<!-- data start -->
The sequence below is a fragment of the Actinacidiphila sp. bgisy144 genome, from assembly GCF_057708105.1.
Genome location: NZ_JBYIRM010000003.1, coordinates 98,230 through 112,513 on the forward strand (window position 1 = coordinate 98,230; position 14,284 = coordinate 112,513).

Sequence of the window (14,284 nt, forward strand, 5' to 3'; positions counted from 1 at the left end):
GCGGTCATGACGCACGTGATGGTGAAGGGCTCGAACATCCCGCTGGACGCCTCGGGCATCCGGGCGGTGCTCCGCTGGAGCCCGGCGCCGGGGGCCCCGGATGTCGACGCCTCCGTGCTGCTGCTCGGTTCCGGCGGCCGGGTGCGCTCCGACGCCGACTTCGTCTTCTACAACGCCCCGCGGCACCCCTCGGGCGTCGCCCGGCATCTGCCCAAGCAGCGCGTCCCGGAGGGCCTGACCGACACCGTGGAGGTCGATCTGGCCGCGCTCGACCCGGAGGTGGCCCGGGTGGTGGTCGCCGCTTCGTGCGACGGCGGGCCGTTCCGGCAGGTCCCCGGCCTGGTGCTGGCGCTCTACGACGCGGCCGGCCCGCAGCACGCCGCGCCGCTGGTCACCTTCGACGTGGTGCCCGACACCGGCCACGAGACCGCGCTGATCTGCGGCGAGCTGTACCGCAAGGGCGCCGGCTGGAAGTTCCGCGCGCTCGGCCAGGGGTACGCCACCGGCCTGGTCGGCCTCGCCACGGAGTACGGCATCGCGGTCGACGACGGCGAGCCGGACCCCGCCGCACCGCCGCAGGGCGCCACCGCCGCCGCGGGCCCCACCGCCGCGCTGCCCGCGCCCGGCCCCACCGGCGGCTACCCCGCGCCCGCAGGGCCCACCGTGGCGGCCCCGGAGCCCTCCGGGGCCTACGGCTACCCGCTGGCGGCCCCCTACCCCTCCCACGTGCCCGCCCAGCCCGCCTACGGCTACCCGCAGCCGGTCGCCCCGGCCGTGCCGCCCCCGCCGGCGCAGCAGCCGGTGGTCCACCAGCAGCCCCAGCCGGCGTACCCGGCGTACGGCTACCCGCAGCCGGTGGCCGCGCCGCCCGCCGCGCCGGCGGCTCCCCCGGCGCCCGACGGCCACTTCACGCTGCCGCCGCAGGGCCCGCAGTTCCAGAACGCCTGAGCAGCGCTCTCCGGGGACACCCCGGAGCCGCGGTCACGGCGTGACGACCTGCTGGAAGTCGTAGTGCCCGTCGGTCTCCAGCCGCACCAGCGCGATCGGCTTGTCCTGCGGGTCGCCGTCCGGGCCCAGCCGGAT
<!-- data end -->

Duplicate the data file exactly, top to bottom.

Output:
The sequence below is a fragment of the Actinacidiphila sp. bgisy144 genome, from assembly GCF_057708105.1.
Genome location: NZ_JBYIRM010000003.1, coordinates 98,230 through 112,513 on the forward strand (window position 1 = coordinate 98,230; position 14,284 = coordinate 112,513).

Sequence of the window (14,284 nt, forward strand, 5' to 3'; positions counted from 1 at the left end):
GCGGTCATGACGCACGTGATGGTGAAGGGCTCGAACATCCCGCTGGACGCCTCGGGCATCCGGGCGGTGCTCCGCTGGAGCCCGGCGCCGGGGGCCCCGGATGTCGACGCCTCCGTGCTGCTGCTCGGTTCCGGCGGCCGGGTGCGCTCCGACGCCGACTTCGTCTTCTACAACGCCCCGCGGCACCCCTCGGGCGTCGCCCGGCATCTGCCCAAGCAGCGCGTCCCGGAGGGCCTGACCGACACCGTGGAGGTCGATCTGGCCGCGCTCGACCCGGAGGTGGCCCGGGTGGTGGTCGCCGCTTCGTGCGACGGCGGGCCGTTCCGGCAGGTCCCCGGCCTGGTGCTGGCGCTCTACGACGCGGCCGGCCCGCAGCACGCCGCGCCGCTGGTCACCTTCGACGTGGTGCCCGACACCGGCCACGAGACCGCGCTGATCTGCGGCGAGCTGTACCGCAAGGGCGCCGGCTGGAAGTTCCGCGCGCTCGGCCAGGGGTACGCCACCGGCCTGGTCGGCCTCGCCACGGAGTACGGCATCGCGGTCGACGACGGCGAGCCGGACCCCGCCGCACCGCCGCAGGGCGCCACCGCCGCCGCGGGCCCCACCGCCGCGCTGCCCGCGCCCGGCCCCACCGGCGGCTACCCCGCGCCCGCAGGGCCCACCGTGGCGGCCCCGGAGCCCTCCGGGGCCTACGGCTACCCGCTGGCGGCCCCCTACCCCTCCCACGTGCCCGCCCAGCCCGCCTACGGCTACCCGCAGCCGGTCGCCCCGGCCGTGCCGCCCCCGCCGGCGCAGCAGCCGGTGGTCCACCAGCAGCCCCAGCCGGCGTACCCGGCGTACGGCTACCCGCAGCCGGTGGCCGCGCCGCCCGCCGCGCCGGCGGCTCCCCCGGCGCCCGACGGCCACTTCACGCTGCCGCCGCAGGGCCCGCAGTTCCAGAACGCCTGAGCAGCGCTCTCCGGGGACACCCCGGAGCCGCGGTCACGGCGTGACGACCTGCTGGAAGTCGTAGTGCCCGTCGGTCTCCAGCCGCACCAGCGCGATCGGCTTGTCCTGCGGGTCGCCGTCCGGGCCCAGCCGGAT